Posts Tagged ‘#showyourwork’

Sweet Home

Saturday, November 19th, 2016

Sweet Home, crochet and quilt art, by Suzann Thompson

I remember very well the sweetness and simplicity of childhood and the images from that time that are with me to this day. Children’s book illustrations and some idealized picture of home are strong in my memory. I think that’s where a lot of the designs for Cute Crochet World came from.

My current project is an exhibit called Celebrate Doilies! which will debut at the Cross Timbers Fine Arts Council Gallery in Stephenville, Texas, in July and August 2017. In addition to a lot of doily history (read more here), the exhibit will include my art quilts made with vintage crochet.

Sweet Home, crochet and quilt art, by Suzann Thompson

At first I couldn’t figure out how to incorporate this thread crocheted placemat into a quilt. My mind apparently mulled over this problem while I wasn’t paying attention. Some days later, my perception of the piece suddenly shifted from a placemat to picture frame. After that, it was easy to decide what picture to frame: a childlike picture of home.

Strip-piecing left over from a previous quilt seemed perfect to frame the frame. Luckily, I still had enough cut strips to fill the gaps.

Sweet Home, crochet and quilt art, by Suzann Thompson

Cute Crochet World came to my aid, with patterns for crocheting the “Cozy Home,” “Cherry Blossom” (I used green instead of pink), “Summer Sun” with clubby rays, and “Cutely Cloudy.” I made several trees and two suns, before finding the right combination of size and color.

Sweet Home, crochet and quilt art, by Suzann Thompson

When button time came around, I turned to family and friends for input on which buttons I should sew around the edge of the placemat: mother-of-pearl or blue?

My mom thought the house looked like it was on an island, the lace edges with blue underlay seemed like a beach, and the dark blue buttons were the deep blue sea. I liked this image very well.

The consensus from Instagram and Twitter was that the blue buttons looked better than white, but some friends said they thought a lighter blue might look best.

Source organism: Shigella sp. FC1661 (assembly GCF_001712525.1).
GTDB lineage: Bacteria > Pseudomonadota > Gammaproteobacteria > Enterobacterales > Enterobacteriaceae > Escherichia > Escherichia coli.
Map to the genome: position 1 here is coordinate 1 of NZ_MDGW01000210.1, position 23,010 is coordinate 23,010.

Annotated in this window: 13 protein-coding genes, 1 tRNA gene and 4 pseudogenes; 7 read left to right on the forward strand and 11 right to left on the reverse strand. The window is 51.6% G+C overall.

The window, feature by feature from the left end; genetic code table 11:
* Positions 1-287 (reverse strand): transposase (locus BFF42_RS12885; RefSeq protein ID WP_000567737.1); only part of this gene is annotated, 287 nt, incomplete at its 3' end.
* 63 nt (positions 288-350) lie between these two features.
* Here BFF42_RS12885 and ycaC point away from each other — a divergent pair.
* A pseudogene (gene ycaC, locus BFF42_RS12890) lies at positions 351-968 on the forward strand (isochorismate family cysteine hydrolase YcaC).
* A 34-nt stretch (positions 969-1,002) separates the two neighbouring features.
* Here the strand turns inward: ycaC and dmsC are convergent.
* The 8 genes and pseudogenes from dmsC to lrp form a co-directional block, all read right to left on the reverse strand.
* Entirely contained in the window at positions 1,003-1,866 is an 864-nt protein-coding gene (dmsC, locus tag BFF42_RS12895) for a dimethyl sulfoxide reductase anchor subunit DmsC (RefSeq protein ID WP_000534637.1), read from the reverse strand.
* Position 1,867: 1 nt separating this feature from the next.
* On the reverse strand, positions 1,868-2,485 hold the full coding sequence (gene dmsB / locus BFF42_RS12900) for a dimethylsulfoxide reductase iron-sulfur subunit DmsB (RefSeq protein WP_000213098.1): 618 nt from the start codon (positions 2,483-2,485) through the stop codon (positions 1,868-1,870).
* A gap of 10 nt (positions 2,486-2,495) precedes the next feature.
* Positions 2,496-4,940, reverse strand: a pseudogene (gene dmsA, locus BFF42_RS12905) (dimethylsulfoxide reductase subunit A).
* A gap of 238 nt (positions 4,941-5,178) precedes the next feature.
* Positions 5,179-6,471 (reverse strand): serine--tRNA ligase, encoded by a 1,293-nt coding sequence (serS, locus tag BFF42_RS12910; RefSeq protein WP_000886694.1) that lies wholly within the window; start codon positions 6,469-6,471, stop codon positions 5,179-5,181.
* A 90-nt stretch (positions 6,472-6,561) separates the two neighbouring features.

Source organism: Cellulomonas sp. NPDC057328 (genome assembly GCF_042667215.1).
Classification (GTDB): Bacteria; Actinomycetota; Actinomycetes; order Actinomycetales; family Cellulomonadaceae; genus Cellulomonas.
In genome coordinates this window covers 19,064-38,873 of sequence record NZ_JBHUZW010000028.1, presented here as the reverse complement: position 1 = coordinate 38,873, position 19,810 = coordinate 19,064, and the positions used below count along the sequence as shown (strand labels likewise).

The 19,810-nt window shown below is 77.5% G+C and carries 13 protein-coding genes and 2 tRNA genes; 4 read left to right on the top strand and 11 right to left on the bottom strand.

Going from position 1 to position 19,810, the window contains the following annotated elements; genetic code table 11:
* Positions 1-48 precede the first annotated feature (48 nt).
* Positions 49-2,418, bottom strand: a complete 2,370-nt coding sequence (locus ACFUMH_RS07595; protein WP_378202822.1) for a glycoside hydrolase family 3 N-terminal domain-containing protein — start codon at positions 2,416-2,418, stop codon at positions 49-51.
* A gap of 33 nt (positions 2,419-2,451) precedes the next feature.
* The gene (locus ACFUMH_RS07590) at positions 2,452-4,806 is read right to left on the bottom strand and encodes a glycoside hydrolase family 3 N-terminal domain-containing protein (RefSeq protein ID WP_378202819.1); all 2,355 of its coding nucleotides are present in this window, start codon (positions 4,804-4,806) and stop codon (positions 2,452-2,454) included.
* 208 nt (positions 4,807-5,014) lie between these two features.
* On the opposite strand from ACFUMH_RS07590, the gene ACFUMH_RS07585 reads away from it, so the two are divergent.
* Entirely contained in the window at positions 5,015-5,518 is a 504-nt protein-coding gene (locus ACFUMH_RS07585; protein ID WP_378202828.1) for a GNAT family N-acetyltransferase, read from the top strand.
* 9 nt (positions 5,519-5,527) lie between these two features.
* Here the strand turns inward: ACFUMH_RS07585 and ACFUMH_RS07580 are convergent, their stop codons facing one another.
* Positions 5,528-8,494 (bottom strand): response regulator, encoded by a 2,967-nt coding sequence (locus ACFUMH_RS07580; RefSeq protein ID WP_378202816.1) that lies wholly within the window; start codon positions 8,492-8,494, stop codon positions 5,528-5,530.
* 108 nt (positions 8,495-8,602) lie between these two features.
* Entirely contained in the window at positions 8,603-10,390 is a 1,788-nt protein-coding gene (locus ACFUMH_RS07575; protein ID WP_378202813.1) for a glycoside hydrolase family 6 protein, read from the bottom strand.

Sweet Home, crochet and quilt art, by Suzann Thompson

I posted the comparison of dark blue and lighter blue buttons. @franloveswool summarized my own feelings, saying, “This is trickier than I thought.” @fairetreasures said that the dark blue gave the piece great contrast, and the lighter blue looked nice because it picked up the colors of the house.

What to do? Mix light and dark? I tried that, but meh. Wait. Why just one round of buttons? Why not a round of lighter blue and a round of darker blue? Yes, that was the solution. Thank you, friends and family!

Sweet Home, crochet and quilt art, by Suzann Thompson

Gingerbread Kids from Cute Crochet World–Hints and Ideas

Friday, December 18th, 2015

Crocheted Gingerbread Kid Ornament Tutorial

Why in the world do we need another pattern for crocheted gingerbread people? Because I’m terrible at crocheting into the sides of rows. Read the whole story on this Flashback Friday on my other blog, Suzann’s TextileFusion.

The Gingerbread Kids of Cute Crochet World are worked in the round, so when you finish, you have an easy time adding icing trim. Here are step-by-step photos of the Gingerbread Kids in progress.

Complete written instructions for the Gingerbread Kids are on pages 80-82 of Cute Crochet World: A Little Dictionary of Crocheted Critters, Folks, Food & More.

Both Gingerbread Kids are made in two rounds of gingerbread and one round of icing. For clarity, the book’s instructions for each gingerbread round are divided into sections for arms, legs, and head. As you work, observe how the stitches look and where they are.

Crocheted Gingerbread Kid Ornament Tutorial

Here is the first arm, head, and second arm of Rnd 1, to the point after “sc in each of the next 4 ch.” The yellow marks show where to draw up lps for the next stitch—draw up two loops, yo, then draw up the third.

Crocheted Gingerbread Kid Ornament Tutorial

And here are the loops on the hook, ready for the last yo and pull through. This joins the arms and head.

Crocheted Gingerbread Kid Ornament Tutorial

Create the body- and leg-shaping by increasing or decreasing sts. When it’s done, Rnd 1 looks like a curled up stick figure.

Rnd 2 is worked in every single st, foundation ch, and ch-2 lp of Rnd 1. A helpful hint: after stitching the ends of the legs, head, and arms in the ch-2 lp, the instructions say to “skip the first sc” or “hdc.” That st is probably already obscured by the sts in the ch-2 lp.

Crocheted Gingerbread Kid Ornament Tutorial

At the last st of Rnd 2, cut the yarn and pull the final loop up, up, and out of the last st, as in the photo above.

Crocheted Gingerbread Kid Ornament Tutorial

Thread the yarn end into a tapestry needle, and skim the needle under the top two loops of the first st of the rnd, as in this photo. Take the needle back down into the last st of the round, tighten and adjust the new loop, weave in end. This is a needle-join or invisible join, which you can read more about here.

Crocheted Gingerbread Kid Ornament Tutorial

Start the round of icing trim by drawing up a loop with the icing color yarn. Sl st in each st around, making sts looser or tighter to fit the outline of the gingerbread.

Crocheted Gingerbread Kid Ornament Tutorial